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Today, we’re pleased to announce our participation in two open source projects that aim to make it easier to find and store a variety of metadata, specifically metadata that service owners commonly use to describe the software that run their respective businesses. The first project, Grafeas, offers a vendor agnostic, open API for integrations into software build processes, resulting in provenance and auditing improvements. Building on this metadata store and open API, we are also collaborating with several other companies to determine an extensible policy execution process that can automate the enforcement of this metadata analysis on Kubernetes in a project known as Kritis.

Red Hat is a leading contributor to the Kubernetes eco-system and Open Container Initiative. Customers choose Red Hat as a technology partner for many reasons, including the ability to take advantage of both the long history we have in open hybrid architectures, but also for our agile software best practices with emerging technologies and next-generation cloud development methods. As a provider of operating system, trusted build process, hybrid cloud, application development and integration, management, storage, and DevOps solutions, Red Hat understands the importance of knowing what’s running inside a container.

What metadata is important to you? Is it:

  • Understanding the container signature?

  • Known CVEs?

  • Which base images were used?

  • RPM quality?

  • Who deployed what instance when?

  • Whose corporate identity is running the container?

  • A combination of all the above?

These are the questions Grafeas, an open source metadata project and API for accessing service component information, has the potential to resolve. With that deep understanding of what’s inside a container, we can automate policy activities based on that information. Kritis, the second open source project in this announcement, aims to offer platform owners a way to define actions they would like Kubernetes to take on their behalf. This policy execution engine will be designed to allow for a more efficient and widespread governance of software content.

Red Hat understands the complexities large customers face when integrating containers into their software development practices. Many customers have taken advantage of Red Hat OpenShift’s enhanced security capabilities and ability to perform complex chained container builds based on code commits or the creation of new base layer images. Red Hat has released early access to OpenShift.io, a hosted cloud native development platform that offers deep stack analysis of build artifacts. At the same time, Red Hat has significant global experience helping customers run mission critical workloads. Based on this experience, we have created new solutions such as the Container Health Index to offer customers a more comprehensive look at what went into building their containers.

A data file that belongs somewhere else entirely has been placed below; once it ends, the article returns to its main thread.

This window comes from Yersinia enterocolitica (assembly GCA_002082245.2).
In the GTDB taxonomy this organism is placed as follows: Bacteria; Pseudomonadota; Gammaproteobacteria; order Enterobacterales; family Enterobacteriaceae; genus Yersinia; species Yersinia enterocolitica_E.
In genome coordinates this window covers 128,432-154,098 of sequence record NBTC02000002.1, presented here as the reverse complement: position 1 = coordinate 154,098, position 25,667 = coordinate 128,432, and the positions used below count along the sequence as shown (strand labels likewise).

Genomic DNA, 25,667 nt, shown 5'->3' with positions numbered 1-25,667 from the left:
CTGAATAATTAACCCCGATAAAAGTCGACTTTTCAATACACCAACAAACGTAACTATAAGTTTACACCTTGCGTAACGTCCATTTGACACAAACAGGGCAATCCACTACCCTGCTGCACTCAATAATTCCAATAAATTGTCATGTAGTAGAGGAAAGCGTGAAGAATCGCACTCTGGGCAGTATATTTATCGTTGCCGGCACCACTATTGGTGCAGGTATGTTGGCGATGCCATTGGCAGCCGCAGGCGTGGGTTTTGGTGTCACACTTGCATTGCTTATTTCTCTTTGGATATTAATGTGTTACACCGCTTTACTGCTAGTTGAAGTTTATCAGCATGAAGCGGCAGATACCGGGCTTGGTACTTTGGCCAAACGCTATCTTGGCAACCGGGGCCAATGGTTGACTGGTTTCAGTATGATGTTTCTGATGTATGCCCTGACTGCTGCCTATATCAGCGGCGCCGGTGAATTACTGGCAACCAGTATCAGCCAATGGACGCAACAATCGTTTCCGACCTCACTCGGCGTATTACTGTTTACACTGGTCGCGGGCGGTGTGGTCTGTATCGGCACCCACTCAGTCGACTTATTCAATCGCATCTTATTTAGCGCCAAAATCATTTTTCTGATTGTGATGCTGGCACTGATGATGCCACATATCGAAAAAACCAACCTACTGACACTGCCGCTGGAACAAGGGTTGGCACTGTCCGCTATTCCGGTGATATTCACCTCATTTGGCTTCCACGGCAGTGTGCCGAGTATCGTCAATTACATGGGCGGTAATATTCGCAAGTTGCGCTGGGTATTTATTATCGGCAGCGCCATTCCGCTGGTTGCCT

Red Hat looks forward to enhancing these solutions further with the Grafeas open source project, as there are opportunities to better understand how trust and delegation are handled across the IT organization. With Grafeas, we can evolve our container signing into robust criteria suited for on-premise and public cloud deployments of API-centric microservices or modernized complex applications. Providing the building blocks for a more secure build pipeline is a Red Hat strength. With these projects, we can take that further and offer pluggable layers of verification and challenges, delegations to trusted scanning services, and a facility to help stop incidents before they happen, all while limiting interruptions to your business.


About the author

Chris Wright is senior vice president and chief technology officer (CTO) at Red Hat. Wright leads the Office of the CTO, which is responsible for incubating emerging technologies and developing forward-looking perspectives on innovations such as artificial intelligence, cloud computing, distributed storage, software defined networking and network functions virtualization, containers, automation and continuous delivery, and distributed ledger.

During his more than 20 years as a software engineer, Wright has worked in the telecommunications industry on high availability and distributed systems, and in the Linux industry on security, virtualization, and networking. He has been a Linux developer for more than 15 years, most of that time spent working deep in the Linux kernel. He is passionate about open source software serving as the foundation for next generation IT systems.

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